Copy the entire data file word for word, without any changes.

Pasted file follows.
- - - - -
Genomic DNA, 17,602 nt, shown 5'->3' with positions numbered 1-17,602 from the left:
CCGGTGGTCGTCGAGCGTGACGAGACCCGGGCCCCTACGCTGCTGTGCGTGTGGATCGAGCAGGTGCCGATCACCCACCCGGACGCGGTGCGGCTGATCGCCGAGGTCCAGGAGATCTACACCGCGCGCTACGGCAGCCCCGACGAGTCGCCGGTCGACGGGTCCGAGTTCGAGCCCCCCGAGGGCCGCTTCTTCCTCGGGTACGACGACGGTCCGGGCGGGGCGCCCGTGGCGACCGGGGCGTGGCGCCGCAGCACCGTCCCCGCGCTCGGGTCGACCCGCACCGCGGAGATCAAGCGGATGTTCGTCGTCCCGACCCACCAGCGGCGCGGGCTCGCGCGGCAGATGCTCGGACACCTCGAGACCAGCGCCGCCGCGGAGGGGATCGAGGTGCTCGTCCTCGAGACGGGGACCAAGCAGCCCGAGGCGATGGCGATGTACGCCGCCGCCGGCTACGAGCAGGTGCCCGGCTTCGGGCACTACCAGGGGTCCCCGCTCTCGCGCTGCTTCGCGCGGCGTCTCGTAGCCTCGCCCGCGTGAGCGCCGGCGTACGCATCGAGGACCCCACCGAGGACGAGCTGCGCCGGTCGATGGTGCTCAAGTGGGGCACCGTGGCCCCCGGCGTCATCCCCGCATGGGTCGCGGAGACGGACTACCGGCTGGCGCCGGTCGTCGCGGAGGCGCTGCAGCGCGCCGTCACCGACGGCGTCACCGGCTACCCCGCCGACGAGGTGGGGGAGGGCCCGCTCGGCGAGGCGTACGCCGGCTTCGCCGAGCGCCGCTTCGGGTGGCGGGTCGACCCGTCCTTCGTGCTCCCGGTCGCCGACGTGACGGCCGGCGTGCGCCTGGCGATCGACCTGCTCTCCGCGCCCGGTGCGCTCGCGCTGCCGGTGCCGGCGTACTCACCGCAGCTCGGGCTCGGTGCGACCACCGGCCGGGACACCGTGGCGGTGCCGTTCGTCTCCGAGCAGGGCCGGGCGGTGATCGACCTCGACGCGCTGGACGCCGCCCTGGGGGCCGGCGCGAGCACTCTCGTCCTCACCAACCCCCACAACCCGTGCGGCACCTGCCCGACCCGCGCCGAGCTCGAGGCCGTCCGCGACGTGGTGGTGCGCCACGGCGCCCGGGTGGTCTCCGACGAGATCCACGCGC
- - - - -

Genomic DNA, 17,602 nt, shown 5'->3' with positions numbered 1-17,602 from the left:
CCGGTGGTCGTCGAGCGTGACGAGACCCGGGCCCCTACGCTGCTGTGCGTGTGGATCGAGCAGGTGCCGATCACCCACCCGGACGCGGTGCGGCTGATCGCCGAGGTCCAGGAGATCTACACCGCGCGCTACGGCAGCCCCGACGAGTCGCCGGTCGACGGGTCCGAGTTCGAGCCCCCCGAGGGCCGCTTCTTCCTCGGGTACGACGACGGTCCGGGCGGGGCGCCCGTGGCGACCGGGGCGTGGCGCCGCAGCACCGTCCCCGCGCTCGGGTCGACCCGCACCGCGGAGATCAAGCGGATGTTCGTCGTCCCGACCCACCAGCGGCGCGGGCTCGCGCGGCAGATGCTCGGACACCTCGAGACCAGCGCCGCCGCGGAGGGGATCGAGGTGCTCGTCCTCGAGACGGGGACCAAGCAGCCCGAGGCGATGGCGATGTACGCCGCCGCCGGCTACGAGCAGGTGCCCGGCTTCGGGCACTACCAGGGGTCCCCGCTCTCGCGCTGCTTCGCGCGGCGTCTCGTAGCCTCGCCCGCGTGAGCGCCGGCGTACGCATCGAGGACCCCACCGAGGACGAGCTGCGCCGGTCGATGGTGCTCAAGTGGGGCACCGTGGCCCCCGGCGTCATCCCCGCATGGGTCGCGGAGACGGACTACCGGCTGGCGCCGGTCGTCGCGGAGGCGCTGCAGCGCGCCGTCACCGACGGCGTCACCGGCTACCCCGCCGACGAGGTGGGGGAGGGCCCGCTCGGCGAGGCGTACGCCGGCTTCGCCGAGCGCCGCTTCGGGTGGCGGGTCGACCCGTCCTTCGTGCTCCCGGTCGCCGACGTGACGGCCGGCGTGCGCCTGGCGATCGACCTGCTCTCCGCGCCCGGTGCGCTCGCGCTGCCGGTGCCGGCGTACTCACCGCAGCTCGGGCTCGGTGCGACCACCGGCCGGGACACCGTGGCGGTGCCGTTCGTCTCCGAGCAGGGCCGGGCGGTGATCGACCTCGACGCGCTGGACGCCGCCCTGGGGGCCGGCGCGAGCACTCTCGTCCTCACCAACCCCCACAACCCGTGCGGCACCTGCCCGACCCGCGCCGAGCTCGAGGCCGTCCGCGACGTGGTGGTGCGCCACGGCGCCCGGGTGGTCTCCGACGAGATCCACGCGC